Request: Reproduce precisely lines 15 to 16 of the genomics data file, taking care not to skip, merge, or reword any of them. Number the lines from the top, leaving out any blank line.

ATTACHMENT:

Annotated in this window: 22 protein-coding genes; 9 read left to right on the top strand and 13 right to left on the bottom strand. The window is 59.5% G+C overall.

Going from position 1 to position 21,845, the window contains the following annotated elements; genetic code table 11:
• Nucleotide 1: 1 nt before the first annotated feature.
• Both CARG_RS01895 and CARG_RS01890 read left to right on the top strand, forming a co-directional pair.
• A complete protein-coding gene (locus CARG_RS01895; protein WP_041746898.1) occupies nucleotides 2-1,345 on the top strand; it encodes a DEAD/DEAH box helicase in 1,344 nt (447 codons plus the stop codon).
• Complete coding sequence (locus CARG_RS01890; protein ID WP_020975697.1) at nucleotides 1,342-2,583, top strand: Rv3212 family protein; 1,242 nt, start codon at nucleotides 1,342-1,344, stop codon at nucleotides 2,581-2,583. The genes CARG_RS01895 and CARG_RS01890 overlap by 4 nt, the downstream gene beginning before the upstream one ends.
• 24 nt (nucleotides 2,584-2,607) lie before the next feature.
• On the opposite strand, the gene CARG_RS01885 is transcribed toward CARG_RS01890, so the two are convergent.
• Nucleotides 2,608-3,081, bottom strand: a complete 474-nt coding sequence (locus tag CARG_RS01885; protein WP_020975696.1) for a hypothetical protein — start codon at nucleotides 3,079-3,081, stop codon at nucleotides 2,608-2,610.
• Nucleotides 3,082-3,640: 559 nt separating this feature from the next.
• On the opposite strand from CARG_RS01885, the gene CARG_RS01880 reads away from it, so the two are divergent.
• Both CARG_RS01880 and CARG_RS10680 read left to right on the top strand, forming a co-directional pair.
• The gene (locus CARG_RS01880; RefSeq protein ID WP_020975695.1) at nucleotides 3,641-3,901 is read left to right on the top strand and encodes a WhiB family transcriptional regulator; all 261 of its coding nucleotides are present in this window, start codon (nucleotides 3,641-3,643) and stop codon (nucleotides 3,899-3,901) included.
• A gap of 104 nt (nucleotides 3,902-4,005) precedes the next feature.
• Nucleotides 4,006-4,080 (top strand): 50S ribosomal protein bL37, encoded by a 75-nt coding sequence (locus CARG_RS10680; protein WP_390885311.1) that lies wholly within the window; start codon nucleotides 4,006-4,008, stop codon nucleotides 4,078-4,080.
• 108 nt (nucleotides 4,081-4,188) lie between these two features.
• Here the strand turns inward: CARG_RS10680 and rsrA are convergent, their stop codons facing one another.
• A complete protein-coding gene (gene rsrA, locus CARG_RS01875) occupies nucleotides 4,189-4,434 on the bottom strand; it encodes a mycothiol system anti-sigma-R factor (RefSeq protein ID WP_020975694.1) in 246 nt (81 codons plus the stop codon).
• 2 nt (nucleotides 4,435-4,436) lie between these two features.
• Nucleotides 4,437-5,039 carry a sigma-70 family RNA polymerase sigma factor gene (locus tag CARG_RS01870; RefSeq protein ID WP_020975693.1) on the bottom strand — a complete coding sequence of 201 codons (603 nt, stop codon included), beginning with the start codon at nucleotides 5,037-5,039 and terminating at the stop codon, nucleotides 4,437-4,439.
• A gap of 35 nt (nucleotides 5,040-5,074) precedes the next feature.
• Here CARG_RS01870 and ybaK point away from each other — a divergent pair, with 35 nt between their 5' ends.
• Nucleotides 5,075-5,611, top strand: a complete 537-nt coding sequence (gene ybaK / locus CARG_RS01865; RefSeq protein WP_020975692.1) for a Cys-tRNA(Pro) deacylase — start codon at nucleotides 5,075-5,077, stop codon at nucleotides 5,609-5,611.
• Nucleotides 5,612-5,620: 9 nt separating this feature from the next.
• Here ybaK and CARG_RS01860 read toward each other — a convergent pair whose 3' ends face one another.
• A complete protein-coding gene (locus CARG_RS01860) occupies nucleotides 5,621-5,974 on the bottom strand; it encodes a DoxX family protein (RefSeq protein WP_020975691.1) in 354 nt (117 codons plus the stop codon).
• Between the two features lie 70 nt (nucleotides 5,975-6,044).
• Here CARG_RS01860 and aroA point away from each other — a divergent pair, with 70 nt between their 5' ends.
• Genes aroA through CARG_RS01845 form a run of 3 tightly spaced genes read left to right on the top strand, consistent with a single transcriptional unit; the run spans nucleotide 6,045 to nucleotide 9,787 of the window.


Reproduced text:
• Nucleotides 4,006-4,080 (top strand): 50S ribosomal protein bL37, encoded by a 75-nt coding sequence (locus CARG_RS10680; protein WP_390885311.1) that lies wholly within the window; start codon nucleotides 4,006-4,008, stop codon nucleotides 4,078-4,080.
• 108 nt (nucleotides 4,081-4,188) lie between these two features.